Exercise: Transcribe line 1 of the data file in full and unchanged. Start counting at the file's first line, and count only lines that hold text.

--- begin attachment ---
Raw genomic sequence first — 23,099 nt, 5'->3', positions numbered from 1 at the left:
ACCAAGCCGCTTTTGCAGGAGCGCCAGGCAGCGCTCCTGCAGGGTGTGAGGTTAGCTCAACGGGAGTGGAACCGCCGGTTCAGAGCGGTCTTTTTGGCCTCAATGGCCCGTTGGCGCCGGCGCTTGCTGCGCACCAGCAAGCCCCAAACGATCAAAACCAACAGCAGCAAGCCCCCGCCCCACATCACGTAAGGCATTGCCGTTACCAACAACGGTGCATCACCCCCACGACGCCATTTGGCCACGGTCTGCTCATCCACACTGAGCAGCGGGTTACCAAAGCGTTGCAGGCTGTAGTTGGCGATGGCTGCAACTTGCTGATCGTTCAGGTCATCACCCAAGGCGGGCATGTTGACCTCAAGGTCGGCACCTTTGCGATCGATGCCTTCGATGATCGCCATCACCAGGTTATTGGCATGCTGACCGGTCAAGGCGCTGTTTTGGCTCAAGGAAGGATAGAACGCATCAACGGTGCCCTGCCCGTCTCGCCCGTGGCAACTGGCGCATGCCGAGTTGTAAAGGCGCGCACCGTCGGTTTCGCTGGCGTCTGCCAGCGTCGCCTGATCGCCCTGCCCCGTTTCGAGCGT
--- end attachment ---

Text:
Raw genomic sequence first — 23,099 nt, 5'->3', positions numbered from 1 at the left: